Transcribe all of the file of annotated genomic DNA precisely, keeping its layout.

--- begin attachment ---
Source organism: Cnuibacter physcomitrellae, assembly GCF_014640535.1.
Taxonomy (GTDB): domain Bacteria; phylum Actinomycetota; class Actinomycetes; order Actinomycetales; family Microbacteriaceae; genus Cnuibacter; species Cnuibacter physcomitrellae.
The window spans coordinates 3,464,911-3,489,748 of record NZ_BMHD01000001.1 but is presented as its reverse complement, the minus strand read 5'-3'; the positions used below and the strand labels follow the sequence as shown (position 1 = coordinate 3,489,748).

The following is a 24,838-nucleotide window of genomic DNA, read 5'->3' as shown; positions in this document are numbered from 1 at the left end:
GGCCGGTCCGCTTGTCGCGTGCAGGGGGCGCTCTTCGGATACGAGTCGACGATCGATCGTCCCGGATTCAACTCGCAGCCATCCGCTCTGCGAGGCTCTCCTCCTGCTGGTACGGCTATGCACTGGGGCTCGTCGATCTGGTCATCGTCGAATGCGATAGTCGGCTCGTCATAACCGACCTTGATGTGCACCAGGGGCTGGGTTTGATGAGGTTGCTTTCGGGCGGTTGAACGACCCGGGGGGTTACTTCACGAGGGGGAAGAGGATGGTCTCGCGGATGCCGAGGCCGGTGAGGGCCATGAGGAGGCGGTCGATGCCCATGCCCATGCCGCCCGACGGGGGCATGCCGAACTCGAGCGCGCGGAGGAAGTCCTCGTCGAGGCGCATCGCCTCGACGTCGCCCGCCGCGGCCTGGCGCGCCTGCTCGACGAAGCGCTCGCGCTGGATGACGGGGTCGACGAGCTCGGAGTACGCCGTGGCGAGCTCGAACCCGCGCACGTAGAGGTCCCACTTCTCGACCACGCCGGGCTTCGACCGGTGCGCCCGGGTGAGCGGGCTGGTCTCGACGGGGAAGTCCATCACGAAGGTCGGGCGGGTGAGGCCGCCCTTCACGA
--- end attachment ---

Source organism: Cnuibacter physcomitrellae, assembly GCF_014640535.1.
Taxonomy (GTDB): domain Bacteria; phylum Actinomycetota; class Actinomycetes; order Actinomycetales; family Microbacteriaceae; genus Cnuibacter; species Cnuibacter physcomitrellae.
The window spans coordinates 3,464,911-3,489,748 of record NZ_BMHD01000001.1 but is presented as its reverse complement, the minus strand read 5'-3'; the positions used below and the strand labels follow the sequence as shown (position 1 = coordinate 3,489,748).

The following is a 24,838-nucleotide window of genomic DNA, read 5'->3' as shown; positions in this document are numbered from 1 at the left end:
GGCCGGTCCGCTTGTCGCGTGCAGGGGGCGCTCTTCGGATACGAGTCGACGATCGATCGTCCCGGATTCAACTCGCAGCCATCCGCTCTGCGAGGCTCTCCTCCTGCTGGTACGGCTATGCACTGGGGCTCGTCGATCTGGTCATCGTCGAATGCGATAGTCGGCTCGTCATAACCGACCTTGATGTGCACCAGGGGCTGGGTTTGATGAGGTTGCTTTCGGGCGGTTGAACGACCCGGGGGGTTACTTCACGAGGGGGAAGAGGATGGTCTCGCGGATGCCGAGGCCGGTGAGGGCCATGAGGAGGCGGTCGATGCCCATGCCCATGCCGCCCGACGGGGGCATGCCGAACTCGAGCGCGCGGAGGAAGTCCTCGTCGAGGCGCATCGCCTCGACGTCGCCCGCCGCGGCCTGGCGCGCCTGCTCGACGAAGCGCTCGCGCTGGATGACGGGGTCGACGAGCTCGGAGTACGCCGTGGCGAGCTCGAACCCGCGCACGTAGAGGTCCCACTTCTCGACCACGCCGGGCTTCGACCGGTGCGCCCGGGTGAGCGGGCTGGTCTCGACGGGGAAGTCCATCACGAAGGTCGGGCGGGTGAGGCCGCCCTTCACGA